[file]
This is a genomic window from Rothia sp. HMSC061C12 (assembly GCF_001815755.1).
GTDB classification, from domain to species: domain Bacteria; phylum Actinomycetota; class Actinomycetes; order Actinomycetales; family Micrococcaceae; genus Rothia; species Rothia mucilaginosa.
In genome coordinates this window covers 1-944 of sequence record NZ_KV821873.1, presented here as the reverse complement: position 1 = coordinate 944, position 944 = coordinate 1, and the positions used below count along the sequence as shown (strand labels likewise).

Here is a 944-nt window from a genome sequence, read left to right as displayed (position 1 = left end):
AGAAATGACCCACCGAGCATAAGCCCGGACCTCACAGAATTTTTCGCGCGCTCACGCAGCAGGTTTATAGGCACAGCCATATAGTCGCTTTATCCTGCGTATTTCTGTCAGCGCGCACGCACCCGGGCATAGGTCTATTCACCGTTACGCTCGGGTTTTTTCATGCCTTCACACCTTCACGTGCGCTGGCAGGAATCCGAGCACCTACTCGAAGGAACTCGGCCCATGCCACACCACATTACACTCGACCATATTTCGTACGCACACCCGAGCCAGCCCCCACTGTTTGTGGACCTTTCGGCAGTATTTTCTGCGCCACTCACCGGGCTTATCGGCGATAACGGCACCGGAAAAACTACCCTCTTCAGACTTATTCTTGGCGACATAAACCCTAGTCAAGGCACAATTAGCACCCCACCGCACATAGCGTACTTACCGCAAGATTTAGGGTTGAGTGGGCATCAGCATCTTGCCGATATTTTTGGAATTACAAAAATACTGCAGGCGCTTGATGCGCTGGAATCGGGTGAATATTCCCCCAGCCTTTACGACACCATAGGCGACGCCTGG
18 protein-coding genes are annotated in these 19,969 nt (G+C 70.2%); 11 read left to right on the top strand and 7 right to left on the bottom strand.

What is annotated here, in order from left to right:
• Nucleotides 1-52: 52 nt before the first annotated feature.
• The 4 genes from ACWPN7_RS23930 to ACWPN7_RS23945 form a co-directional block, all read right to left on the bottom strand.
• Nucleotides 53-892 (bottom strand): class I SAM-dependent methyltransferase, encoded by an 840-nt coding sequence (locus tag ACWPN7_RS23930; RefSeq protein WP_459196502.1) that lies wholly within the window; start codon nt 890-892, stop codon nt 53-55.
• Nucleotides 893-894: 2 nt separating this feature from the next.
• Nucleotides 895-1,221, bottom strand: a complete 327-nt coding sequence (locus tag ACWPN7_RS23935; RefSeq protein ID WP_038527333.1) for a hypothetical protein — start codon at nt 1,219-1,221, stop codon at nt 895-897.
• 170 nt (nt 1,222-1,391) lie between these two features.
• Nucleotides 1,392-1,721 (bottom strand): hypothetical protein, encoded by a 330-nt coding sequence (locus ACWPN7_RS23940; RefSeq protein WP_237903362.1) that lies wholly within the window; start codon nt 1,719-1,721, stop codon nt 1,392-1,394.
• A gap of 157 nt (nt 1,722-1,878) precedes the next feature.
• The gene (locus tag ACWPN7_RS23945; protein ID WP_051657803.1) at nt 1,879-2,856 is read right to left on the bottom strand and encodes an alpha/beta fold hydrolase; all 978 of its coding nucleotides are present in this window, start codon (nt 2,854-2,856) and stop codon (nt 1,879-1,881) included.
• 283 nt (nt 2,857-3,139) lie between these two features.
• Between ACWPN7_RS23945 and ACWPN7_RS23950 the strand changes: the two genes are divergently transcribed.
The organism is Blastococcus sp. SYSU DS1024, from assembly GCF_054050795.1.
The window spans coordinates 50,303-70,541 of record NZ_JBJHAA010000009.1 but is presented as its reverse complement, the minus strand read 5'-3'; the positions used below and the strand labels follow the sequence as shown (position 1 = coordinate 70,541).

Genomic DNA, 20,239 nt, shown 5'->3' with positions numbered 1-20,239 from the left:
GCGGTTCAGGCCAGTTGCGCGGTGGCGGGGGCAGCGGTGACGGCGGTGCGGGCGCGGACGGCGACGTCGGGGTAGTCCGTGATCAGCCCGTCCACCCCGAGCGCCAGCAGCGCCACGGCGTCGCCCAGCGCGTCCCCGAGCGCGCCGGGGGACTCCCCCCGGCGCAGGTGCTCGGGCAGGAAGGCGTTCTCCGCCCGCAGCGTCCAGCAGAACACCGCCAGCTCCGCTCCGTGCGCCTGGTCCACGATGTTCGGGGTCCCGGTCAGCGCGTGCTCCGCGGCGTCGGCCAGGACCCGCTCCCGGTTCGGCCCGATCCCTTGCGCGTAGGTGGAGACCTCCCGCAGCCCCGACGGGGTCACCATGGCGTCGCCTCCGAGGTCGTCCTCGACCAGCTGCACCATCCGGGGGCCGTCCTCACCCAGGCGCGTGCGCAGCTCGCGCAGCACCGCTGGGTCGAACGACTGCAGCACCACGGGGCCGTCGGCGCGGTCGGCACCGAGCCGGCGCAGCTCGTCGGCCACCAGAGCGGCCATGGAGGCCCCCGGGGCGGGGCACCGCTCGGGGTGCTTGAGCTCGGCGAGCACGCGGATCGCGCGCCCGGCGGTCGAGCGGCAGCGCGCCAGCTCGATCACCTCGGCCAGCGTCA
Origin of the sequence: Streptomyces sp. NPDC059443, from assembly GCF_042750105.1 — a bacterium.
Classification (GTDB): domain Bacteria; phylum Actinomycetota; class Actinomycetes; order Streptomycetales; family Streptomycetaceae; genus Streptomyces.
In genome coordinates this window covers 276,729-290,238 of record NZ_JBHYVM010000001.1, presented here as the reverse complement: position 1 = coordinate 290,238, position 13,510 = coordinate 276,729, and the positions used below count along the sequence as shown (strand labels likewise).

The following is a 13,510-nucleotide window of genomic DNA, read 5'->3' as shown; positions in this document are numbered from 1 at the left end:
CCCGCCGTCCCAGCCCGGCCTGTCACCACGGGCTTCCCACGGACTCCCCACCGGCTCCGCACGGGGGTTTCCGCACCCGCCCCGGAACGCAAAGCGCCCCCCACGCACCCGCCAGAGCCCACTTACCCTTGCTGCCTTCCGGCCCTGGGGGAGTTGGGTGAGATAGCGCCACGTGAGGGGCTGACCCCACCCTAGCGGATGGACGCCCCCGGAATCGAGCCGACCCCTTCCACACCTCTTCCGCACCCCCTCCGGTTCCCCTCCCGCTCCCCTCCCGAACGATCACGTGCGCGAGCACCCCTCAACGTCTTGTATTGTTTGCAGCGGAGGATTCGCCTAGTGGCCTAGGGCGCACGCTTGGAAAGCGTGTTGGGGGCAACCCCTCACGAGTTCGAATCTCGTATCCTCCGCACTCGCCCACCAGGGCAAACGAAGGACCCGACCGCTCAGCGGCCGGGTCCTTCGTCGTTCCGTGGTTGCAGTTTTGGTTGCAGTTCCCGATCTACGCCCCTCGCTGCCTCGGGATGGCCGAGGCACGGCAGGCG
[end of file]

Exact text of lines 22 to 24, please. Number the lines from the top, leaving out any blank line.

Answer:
GCGGTTCAGGCCAGTTGCGCGGTGGCGGGGGCAGCGGTGACGGCGGTGCGGGCGCGGACGGCGACGTCGGGGTAGTCCGTGATCAGCCCGTCCACCCCGAGCGCCAGCAGCGCCACGGCGTCGCCCAGCGCGTCCCCGAGCGCGCCGGGGGACTCCCCCCGGCGCAGGTGCTCGGGCAGGAAGGCGTTCTCCGCCCGCAGCGTCCAGCAGAACACCGCCAGCTCCGCTCCGTGCGCCTGGTCCACGATGTTCGGGGTCCCGGTCAGCGCGTGCTCCGCGGCGTCGGCCAGGACCCGCTCCCGGTTCGGCCCGATCCCTTGCGCGTAGGTGGAGACCTCCCGCAGCCCCGACGGGGTCACCATGGCGTCGCCTCCGAGGTCGTCCTCGACCAGCTGCACCATCCGGGGGCCGTCCTCACCCAGGCGCGTGCGCAGCTCGCGCAGCACCGCTGGGTCGAACGACTGCAGCACCACGGGGCCGTCGGCGCGGTCGGCACCGAGCCGGCGCAGCTCGTCGGCCACCAGAGCGGCCATGGAGGCCCCCGGGGCGGGGCACCGCTCGGGGTGCTTGAGCTCGGCGAGCACGCGGATCGCGCGCCCGGCGGTCGAGCGGCAGCGCGCCAGCTCGATCACCTCGGCCAGCGTCA
Origin of the sequence: Streptomyces sp. NPDC059443, from assembly GCF_042750105.1 — a bacterium.
Classification (GTDB): domain Bacteria; phylum Actinomycetota; class Actinomycetes; order Streptomycetales; family Streptomycetaceae; genus Streptomyces.